President Obama faces numerous challenges as he heads to Cairo this week for a much-anticipated speech to the Muslim world.
At best there are mixed feelings in the region. Mohammed Habib, deputy leader of the radical Muslim Brotherhood, said the president's trip "will be useless unless it is preceded by real change in the policies of the U.S. administration toward the Arab and Islamic world," while Egypt's opposition party, Al-Wafd, says the visit constitutes reconciliation with Cairo.
While the president will arrive in Egypt with the usual trappings of American power -- big jet, motorcade, entourage and security -- it is possible he could emerge looking weak to those he most wants to impress. European leaders, especially French President Nicolas Sarkozy, have tried winning Muslim friends and their efforts have gotten them nowhere. When the French government put its foot down over head scarves in public schools, many Muslims withdrew, placing their children in Islamic schools. Muslims remain mostly segregated -- physically and culturally -- from French society despite government efforts to integrate them.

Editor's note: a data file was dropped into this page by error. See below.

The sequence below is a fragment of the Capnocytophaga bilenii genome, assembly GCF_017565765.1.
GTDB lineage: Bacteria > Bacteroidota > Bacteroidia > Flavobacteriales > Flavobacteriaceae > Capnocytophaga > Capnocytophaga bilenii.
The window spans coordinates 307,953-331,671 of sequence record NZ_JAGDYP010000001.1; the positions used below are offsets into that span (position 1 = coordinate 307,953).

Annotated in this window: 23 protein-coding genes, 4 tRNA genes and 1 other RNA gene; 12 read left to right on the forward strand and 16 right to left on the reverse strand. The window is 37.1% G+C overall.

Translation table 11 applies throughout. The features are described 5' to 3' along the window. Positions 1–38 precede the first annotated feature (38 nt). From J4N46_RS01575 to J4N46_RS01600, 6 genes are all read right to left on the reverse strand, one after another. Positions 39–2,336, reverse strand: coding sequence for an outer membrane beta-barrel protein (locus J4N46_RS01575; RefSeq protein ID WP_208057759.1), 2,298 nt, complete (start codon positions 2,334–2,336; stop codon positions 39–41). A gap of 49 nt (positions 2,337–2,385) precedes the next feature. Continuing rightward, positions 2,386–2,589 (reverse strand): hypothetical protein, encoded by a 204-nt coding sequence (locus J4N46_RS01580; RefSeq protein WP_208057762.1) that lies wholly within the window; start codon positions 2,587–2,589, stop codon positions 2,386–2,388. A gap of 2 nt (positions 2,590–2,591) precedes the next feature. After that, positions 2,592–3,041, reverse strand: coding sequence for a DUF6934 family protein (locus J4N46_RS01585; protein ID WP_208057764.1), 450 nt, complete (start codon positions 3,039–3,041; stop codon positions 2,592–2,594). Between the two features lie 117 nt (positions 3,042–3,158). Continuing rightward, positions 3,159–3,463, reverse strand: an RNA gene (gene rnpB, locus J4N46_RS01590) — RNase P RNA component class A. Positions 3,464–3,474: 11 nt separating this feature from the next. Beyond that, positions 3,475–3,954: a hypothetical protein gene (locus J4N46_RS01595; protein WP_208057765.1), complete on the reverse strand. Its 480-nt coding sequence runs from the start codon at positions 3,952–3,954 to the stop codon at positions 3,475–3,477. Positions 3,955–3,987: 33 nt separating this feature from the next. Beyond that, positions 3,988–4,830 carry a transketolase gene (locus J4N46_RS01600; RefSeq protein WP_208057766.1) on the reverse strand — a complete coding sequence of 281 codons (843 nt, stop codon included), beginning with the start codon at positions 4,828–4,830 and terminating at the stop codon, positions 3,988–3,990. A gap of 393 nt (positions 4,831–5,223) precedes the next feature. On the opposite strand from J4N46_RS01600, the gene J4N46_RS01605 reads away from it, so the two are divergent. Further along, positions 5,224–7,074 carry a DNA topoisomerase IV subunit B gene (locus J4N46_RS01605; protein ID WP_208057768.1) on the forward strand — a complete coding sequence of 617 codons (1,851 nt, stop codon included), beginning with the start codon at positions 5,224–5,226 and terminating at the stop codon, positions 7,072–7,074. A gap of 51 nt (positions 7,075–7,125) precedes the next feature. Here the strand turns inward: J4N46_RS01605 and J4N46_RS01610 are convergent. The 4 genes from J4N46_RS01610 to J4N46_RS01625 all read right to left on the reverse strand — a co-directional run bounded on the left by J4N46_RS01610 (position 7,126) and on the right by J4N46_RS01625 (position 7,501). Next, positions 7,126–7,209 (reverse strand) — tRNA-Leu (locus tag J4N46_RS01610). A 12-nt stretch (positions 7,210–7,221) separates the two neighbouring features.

For insights on President Obama's journey and Muslim thinking, I turned to Dr. Ergun Caner, president of Liberty Baptist Theological Seminary in Lynchburg, Va. Dr. Caner, the son of a Turkish Muslim leader, became a Christian shortly before entering college, an experience that has produced numerous death threats.
What advice would he give Obama? He replies, "When you're trying to address the Muslim world, they want you to acquiesce to them. They don't want to make any kind of overtures to our culture because that would be a sign of weakness on their part."
What can the president say that would produce a response in the best interests of the United States? "He should call on Muslim nations to recognize Israel," he says.
They'll find oil in Israel first. The secretary-general of the Arab League, Amr Moussa, said last week that full diplomatic recognition of Israel "is not on the table" and talk about it (presumably including talk by Jordan's King Abdullah who recently mentioned a "57-state solution" to the Israeli-Palestinian conflict) is "inaccurate."
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